Pet Peeves -Cough and Cold Medicines and Antibiotic Usage

Although upper respiratory illnesses are not a primary focus for pediatric gastroenterologists, due to their frequency, we see them quite a bit.  Even with my limited exposure, I frequently receive requests for medications to reduce the symptoms of cough and runny nose.

My approach has typically been to explain that I don’t believe that cough and cold medicines (CCMs) are effective and can be harmful, especially in young children.  This explanation is in agreement with efforts that both the pharmaceutical industry and the Food and Drug Administration (FDA) took in 2007 and 2008 to limit the use of over the counter (OTC) CCMs in young children.  The American Academy of Pediatrics has gone further and advised against their usage in children under age 6 years.  These recommendations came in part due to lack of efficacy of these agents but also due to the recognized potential for adverse effects, including fatalities.

Recently, a study (J Pediatr 2014; 165:1024-8) has shown that despite labeling changes on CCMs there has been virtually no impact on the use of OTC CCMs.  Using information from administrative databases, this study compared prescribing patterns 2005-2006 with 2009-2010 in children aged ≤ 12 years.  Results: There was an increase in use of OTC CCM used in ambulatory clinics (6.3% to 11.1%) but a decrease in the use of prescription CCMs 6.7% to 2.9%.  The OTC CCM use in children <2 years was essentially unchanged between the two timeframes (6.8% compared to 6.5%)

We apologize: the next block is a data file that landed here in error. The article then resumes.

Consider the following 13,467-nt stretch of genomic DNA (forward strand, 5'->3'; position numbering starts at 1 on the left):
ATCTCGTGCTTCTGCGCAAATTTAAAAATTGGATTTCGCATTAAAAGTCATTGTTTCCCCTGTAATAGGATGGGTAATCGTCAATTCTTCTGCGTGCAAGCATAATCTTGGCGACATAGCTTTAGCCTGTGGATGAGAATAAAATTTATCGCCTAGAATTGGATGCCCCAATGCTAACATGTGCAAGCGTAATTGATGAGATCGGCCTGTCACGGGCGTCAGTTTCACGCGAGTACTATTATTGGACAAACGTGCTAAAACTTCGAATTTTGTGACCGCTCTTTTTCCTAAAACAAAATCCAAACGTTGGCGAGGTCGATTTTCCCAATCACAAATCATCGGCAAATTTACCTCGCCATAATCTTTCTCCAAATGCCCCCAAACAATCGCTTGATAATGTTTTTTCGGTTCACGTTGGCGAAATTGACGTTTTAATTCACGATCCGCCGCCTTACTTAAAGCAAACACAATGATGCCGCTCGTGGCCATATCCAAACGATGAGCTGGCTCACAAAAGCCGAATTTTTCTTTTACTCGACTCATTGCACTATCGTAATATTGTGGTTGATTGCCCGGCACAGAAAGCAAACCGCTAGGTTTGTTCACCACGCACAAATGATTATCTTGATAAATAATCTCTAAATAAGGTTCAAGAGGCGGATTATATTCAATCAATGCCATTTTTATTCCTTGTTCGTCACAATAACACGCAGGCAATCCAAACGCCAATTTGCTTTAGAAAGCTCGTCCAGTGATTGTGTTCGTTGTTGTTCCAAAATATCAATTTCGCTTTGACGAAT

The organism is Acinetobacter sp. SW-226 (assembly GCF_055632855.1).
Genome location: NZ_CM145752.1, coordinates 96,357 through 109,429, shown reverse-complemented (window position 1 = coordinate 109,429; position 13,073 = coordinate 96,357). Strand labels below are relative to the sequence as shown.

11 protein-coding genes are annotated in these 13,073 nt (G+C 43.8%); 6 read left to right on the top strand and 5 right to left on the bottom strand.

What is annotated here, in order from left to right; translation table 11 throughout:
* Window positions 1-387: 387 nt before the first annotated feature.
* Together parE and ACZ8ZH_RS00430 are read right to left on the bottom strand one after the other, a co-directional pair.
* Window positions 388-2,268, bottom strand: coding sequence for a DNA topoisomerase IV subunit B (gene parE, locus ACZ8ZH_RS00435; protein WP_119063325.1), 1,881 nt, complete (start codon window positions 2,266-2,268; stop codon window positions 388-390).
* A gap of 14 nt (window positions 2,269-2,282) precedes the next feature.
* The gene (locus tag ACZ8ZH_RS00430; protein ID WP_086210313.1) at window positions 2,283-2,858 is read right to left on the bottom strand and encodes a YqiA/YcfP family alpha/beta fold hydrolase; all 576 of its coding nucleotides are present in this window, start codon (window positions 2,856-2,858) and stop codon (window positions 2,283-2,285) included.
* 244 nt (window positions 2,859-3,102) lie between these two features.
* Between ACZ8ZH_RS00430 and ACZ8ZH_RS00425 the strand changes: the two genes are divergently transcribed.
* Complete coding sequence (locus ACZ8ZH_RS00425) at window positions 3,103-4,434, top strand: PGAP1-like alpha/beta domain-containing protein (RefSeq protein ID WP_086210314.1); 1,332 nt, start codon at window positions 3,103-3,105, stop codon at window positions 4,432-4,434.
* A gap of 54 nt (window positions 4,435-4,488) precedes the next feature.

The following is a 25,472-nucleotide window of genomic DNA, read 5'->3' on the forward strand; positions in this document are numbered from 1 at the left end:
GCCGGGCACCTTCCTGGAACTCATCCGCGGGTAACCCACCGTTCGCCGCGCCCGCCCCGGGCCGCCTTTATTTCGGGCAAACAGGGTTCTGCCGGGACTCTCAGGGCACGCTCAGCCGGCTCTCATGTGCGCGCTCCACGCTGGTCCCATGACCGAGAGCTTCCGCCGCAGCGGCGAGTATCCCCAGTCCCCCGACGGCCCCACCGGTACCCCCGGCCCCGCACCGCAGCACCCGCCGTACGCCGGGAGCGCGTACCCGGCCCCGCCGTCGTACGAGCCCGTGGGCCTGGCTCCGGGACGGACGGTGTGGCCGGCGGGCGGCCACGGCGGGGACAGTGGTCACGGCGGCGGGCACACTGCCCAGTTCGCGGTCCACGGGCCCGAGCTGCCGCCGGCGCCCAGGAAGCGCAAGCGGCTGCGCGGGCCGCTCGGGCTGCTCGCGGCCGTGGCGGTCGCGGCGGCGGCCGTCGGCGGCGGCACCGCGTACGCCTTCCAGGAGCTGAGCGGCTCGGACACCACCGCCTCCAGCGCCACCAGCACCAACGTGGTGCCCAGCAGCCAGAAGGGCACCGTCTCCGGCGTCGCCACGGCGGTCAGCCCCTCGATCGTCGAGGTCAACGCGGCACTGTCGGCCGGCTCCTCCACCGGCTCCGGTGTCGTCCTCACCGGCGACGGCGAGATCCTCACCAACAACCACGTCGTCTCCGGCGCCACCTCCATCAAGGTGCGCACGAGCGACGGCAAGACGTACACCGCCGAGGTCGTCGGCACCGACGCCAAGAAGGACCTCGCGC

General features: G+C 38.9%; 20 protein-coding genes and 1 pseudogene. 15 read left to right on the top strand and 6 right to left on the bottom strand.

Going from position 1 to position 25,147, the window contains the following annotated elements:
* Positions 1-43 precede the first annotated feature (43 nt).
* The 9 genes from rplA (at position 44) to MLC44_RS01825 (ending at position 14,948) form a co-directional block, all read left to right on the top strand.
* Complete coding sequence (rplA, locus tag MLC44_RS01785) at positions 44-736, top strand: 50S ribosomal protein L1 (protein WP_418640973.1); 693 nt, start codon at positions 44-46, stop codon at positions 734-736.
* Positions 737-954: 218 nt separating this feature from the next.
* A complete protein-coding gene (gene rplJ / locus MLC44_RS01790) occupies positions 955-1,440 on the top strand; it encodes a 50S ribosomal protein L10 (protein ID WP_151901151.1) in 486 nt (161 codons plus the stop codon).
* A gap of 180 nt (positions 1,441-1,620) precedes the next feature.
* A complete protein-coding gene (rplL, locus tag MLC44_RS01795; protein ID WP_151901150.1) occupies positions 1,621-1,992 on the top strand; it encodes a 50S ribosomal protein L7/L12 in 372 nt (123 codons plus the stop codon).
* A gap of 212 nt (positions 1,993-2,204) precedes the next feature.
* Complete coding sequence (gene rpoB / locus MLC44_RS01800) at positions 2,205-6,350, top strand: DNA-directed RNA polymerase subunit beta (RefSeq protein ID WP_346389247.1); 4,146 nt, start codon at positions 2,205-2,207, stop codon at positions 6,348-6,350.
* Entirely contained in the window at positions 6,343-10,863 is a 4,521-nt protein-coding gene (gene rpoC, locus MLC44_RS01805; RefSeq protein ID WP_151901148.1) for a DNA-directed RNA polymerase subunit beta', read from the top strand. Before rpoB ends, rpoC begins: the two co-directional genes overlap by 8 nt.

Bottomline: If parents and physicians want to do what is best for the children they care for, then more effort is needed to stop the widespread use of CCMs.  Prevention with influenza vaccination and proper hand hygiene are measures which can help.

A separate problem is the misuse of antibiotics for upper respiratory illnesses.  This is widespread as well.  While this blog has discussed antibiotic resistance and antimicrobial stewardship, a recent article (NEJM 2014; 371: 1761-63) provided a few new ideas on this subject.

  • First, the authors note that modern medicine is entirely dependent on antibiotics.  “Two major ways that modern medicine saves lives are through antibiotic treatment of severe infections and the performance of medical and surgical procedures under the protection of antibiotics.”
  • Second, the authors note that “as people in wealthier regions run out of effective antibiotics, they come to share the lot of people in poorer regions who can’t afford them to begin with.”
  • Third, the authors point out that antibiotic resistance was recognized in 1945 by Alexander Fleming and Howard Walter Florey when they accepted the Nobel Prize for the discovery of penicillin.

The authors then outline the areas that need to be addressed to diminish the prospects of ineffective antibiotics:

  • Prevention with vaccination and sanitation
  • Leadership to coordinate global surveillance and manage rewards for proper usage
  • Access to subsidized appropriate usage in poorer countries
  • Conservation of antibiotic usage –restrain use of antibiotics in agriculture/farming
  • Conservation through appropriate use of prescriptions

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